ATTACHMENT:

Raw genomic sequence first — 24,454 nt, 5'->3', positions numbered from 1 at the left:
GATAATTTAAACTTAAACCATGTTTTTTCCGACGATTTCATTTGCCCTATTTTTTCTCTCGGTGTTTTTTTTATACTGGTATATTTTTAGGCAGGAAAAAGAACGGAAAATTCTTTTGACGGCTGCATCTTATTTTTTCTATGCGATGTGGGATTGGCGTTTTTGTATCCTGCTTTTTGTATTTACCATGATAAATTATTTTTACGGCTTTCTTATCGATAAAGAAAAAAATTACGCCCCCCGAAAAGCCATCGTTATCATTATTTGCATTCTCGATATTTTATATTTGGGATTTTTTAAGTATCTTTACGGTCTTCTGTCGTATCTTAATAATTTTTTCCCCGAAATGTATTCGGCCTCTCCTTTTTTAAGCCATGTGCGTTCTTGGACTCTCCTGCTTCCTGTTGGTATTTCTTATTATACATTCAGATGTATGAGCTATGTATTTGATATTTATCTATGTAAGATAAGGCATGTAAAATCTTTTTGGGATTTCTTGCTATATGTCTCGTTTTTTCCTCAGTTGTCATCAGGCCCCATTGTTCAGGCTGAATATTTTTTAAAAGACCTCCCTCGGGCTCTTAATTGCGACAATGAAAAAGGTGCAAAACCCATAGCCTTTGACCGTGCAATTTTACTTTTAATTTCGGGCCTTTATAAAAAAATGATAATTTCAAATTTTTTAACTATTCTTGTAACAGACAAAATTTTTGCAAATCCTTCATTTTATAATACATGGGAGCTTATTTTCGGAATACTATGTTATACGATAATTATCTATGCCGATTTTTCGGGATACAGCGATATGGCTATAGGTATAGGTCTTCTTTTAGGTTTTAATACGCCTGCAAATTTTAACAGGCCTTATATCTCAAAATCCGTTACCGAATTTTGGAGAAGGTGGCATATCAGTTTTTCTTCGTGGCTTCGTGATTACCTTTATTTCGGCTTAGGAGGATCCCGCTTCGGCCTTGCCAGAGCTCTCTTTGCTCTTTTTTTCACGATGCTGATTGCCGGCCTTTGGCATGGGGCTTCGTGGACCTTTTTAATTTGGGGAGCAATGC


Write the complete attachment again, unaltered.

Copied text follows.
Raw genomic sequence first — 24,454 nt, 5'->3', positions numbered from 1 at the left:
GATAATTTAAACTTAAACCATGTTTTTTCCGACGATTTCATTTGCCCTATTTTTTCTCTCGGTGTTTTTTTTATACTGGTATATTTTTAGGCAGGAAAAAGAACGGAAAATTCTTTTGACGGCTGCATCTTATTTTTTCTATGCGATGTGGGATTGGCGTTTTTGTATCCTGCTTTTTGTATTTACCATGATAAATTATTTTTACGGCTTTCTTATCGATAAAGAAAAAAATTACGCCCCCCGAAAAGCCATCGTTATCATTATTTGCATTCTCGATATTTTATATTTGGGATTTTTTAAGTATCTTTACGGTCTTCTGTCGTATCTTAATAATTTTTTCCCCGAAATGTATTCGGCCTCTCCTTTTTTAAGCCATGTGCGTTCTTGGACTCTCCTGCTTCCTGTTGGTATTTCTTATTATACATTCAGATGTATGAGCTATGTATTTGATATTTATCTATGTAAGATAAGGCATGTAAAATCTTTTTGGGATTTCTTGCTATATGTCTCGTTTTTTCCTCAGTTGTCATCAGGCCCCATTGTTCAGGCTGAATATTTTTTAAAAGACCTCCCTCGGGCTCTTAATTGCGACAATGAAAAAGGTGCAAAACCCATAGCCTTTGACCGTGCAATTTTACTTTTAATTTCGGGCCTTTATAAAAAAATGATAATTTCAAATTTTTTAACTATTCTTGTAACAGACAAAATTTTTGCAAATCCTTCATTTTATAATACATGGGAGCTTATTTTCGGAATACTATGTTATACGATAATTATCTATGCCGATTTTTCGGGATACAGCGATATGGCTATAGGTATAGGTCTTCTTTTAGGTTTTAATACGCCTGCAAATTTTAACAGGCCTTATATCTCAAAATCCGTTACCGAATTTTGGAGAAGGTGGCATATCAGTTTTTCTTCGTGGCTTCGTGATTACCTTTATTTCGGCTTAGGAGGATCCCGCTTCGGCCTTGCCAGAGCTCTCTTTGCTCTTTTTTTCACGATGCTGATTGCCGGCCTTTGGCATGGGGCTTCGTGGACCTTTTTAATTTGGGGAGCAATGC